Repairs will make homes more energy efficient and resilient to extreme weather.

New Grant Program Supports Manufactured Home Communities

The city has launched a new grant program that will fund repairs to manufactured homes damaged by hurricane-level winds during the Marshall Fire in December 2021. More than 400 homes suffered damage to roofs, siding, windows and doors – leaving homeowners unprotected from the elements and vulnerable to rising energy costs.

Supporting manufactured home communities is a key component of the city’s work to bring programs and services to those who have been historically underserved by local government.

“Manufactured home communities are particularly vulnerable to extreme weather events,” said Senior Housing Project Manager Crystal Launder. “Infrastructure in these communities is often outdated, and many manufactured homeowners lack insurance or the funds to make necessary repairs. On top of that, many of these families have lower incomes and cannot afford to make energy-efficiency upgrades. We developed this program to help prioritize these communities as they work toward resilience.”

Contractors will work with owners of wind-damaged homes to make repairs and improve insulation. This will make homes more resilient to extreme weather events and more airtight, helping homeowners save money on their energy bills.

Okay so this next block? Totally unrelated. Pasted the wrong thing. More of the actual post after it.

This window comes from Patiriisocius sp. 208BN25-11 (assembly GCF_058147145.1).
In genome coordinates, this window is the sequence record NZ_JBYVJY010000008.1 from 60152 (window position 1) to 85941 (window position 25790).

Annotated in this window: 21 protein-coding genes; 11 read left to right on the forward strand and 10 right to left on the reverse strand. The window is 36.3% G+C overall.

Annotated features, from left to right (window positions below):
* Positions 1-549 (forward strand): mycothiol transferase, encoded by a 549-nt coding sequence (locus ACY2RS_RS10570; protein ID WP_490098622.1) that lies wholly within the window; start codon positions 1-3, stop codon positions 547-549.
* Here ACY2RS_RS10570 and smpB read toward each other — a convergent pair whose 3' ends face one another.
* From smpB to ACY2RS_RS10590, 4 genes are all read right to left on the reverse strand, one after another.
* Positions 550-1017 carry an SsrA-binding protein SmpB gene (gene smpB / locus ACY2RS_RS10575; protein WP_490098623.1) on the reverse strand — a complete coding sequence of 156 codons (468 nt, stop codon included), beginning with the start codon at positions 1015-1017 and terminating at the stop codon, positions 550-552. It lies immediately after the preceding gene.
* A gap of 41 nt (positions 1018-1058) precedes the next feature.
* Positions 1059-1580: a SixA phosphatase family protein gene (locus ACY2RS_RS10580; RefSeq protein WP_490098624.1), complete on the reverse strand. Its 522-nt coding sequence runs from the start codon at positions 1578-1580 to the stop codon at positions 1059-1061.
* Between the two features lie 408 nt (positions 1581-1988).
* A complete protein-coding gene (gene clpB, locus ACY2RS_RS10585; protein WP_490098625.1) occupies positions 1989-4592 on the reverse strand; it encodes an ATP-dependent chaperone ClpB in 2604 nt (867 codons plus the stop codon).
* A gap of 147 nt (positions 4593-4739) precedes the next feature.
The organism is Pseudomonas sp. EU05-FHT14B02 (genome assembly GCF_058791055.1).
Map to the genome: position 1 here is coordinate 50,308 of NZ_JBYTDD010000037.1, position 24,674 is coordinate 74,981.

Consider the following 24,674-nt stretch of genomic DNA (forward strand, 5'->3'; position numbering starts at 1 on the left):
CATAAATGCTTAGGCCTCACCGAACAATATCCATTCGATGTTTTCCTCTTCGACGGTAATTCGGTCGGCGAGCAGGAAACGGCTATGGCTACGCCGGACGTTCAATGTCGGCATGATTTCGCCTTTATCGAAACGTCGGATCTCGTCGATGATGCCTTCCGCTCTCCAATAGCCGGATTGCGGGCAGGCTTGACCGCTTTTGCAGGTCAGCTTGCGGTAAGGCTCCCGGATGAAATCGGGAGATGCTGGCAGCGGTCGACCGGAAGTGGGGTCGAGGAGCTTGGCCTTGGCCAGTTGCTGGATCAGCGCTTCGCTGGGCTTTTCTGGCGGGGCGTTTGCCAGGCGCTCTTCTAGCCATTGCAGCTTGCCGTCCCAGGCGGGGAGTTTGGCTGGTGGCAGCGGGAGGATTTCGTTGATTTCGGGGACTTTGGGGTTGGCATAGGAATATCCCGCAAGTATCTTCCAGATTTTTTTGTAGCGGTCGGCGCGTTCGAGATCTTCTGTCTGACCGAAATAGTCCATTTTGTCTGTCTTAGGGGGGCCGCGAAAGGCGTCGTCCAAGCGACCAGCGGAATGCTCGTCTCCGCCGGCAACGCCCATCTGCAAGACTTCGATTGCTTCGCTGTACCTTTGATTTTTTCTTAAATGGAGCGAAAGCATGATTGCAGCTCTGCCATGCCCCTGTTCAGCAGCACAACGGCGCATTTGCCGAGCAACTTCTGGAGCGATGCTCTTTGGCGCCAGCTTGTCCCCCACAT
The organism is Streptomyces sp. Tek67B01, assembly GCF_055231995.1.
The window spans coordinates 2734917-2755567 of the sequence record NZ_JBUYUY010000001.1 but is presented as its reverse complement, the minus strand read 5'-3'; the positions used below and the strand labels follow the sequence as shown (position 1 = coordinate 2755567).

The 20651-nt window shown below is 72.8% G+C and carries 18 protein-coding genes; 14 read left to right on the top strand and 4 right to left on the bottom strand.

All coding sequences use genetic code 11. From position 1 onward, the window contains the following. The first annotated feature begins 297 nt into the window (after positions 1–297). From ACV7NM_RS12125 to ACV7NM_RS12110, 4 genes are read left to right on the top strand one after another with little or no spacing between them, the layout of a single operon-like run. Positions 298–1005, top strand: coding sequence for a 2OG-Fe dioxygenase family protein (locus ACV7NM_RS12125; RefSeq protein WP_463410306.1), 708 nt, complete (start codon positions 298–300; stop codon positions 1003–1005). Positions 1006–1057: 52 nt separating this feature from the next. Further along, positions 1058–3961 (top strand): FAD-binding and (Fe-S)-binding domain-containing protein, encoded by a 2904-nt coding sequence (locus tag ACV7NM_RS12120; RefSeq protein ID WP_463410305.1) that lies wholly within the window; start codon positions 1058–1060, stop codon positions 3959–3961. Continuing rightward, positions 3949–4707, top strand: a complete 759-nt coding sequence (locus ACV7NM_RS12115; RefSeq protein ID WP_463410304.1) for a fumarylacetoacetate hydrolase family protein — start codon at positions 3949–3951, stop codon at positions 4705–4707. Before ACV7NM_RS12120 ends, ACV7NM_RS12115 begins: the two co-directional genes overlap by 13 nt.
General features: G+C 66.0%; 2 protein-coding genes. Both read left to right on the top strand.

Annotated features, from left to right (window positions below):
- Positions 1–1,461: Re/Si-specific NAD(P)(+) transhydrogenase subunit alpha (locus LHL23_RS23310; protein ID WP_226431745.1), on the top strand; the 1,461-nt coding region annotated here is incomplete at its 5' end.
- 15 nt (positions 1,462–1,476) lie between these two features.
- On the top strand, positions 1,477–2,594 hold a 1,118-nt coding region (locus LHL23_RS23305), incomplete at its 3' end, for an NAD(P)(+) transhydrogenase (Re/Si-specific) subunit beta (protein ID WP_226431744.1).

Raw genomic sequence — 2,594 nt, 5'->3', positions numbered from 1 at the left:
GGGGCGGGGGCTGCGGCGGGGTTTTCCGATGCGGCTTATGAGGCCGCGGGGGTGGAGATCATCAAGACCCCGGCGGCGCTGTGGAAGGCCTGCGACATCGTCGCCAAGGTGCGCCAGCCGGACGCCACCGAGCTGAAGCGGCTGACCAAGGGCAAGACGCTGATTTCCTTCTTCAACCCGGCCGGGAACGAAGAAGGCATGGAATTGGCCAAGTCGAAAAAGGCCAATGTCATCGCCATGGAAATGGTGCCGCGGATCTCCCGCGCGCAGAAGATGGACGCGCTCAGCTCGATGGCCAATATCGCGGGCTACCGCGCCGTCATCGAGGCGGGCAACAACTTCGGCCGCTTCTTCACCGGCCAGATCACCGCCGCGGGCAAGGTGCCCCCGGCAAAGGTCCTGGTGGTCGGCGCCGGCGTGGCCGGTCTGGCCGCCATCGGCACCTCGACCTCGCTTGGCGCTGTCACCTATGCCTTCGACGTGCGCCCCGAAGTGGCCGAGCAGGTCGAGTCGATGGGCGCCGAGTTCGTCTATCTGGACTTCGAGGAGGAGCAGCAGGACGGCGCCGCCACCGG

Repairing wind-damaged homes is the first phase of a larger manufactured housing program. Once repairs are finished, the city will expand the program to all manufactured homes and offer efficiency upgrades that reduce energy use, lower utility bills and make homes more comfortable. Upgrades could include window replacement, better insulation and new appliances.

The city will also work with the county to expand the program to those living in manufactured homes in unincorporated Boulder County.

Aerial view of Mapleton Manufactured Home Park, one of the communities supported by the grant program.

Mapleton Manufactured Home Park

Connecting Climate and Housing

“Climate resilience and housing are deeply connected,” said Laurel Mattrey, the city’s senior policy advisor for building efficiency. “Severe winds and weather extremes are year-round threats to our community, and we need to prepare for this ‘new normal.’ This means making sure every community member has access to sturdy, efficient housing that conserves energy, provides adequate heating and cooling, and withstands the natural disasters climate change throws at us.”

The program is funded by the new Climate Tax and is part of the city’s growing effort to build communitywide resilience to climate disasters while improving people’s everyday lives.

Grant-funded repairs will start in February 2023 with the launch of the program. More information about the program can be found on the city’s website, along with local resources for manufactured home communities.

Energy Rebates and Assistance for All Boulder Households 

The Climate Tax also supports the continuation of programs like EnergySmart. EnergySmart is a county-run and city-supported service that helps community members navigate energy efficiency, space and water heating solutions, solar adoption and other home improvements. Their team also helps folks access rebates from the city, county and Xcel Energy.

Advisors can help you schedule a home energy assessment, map out electrification and better understand electric vehicle options.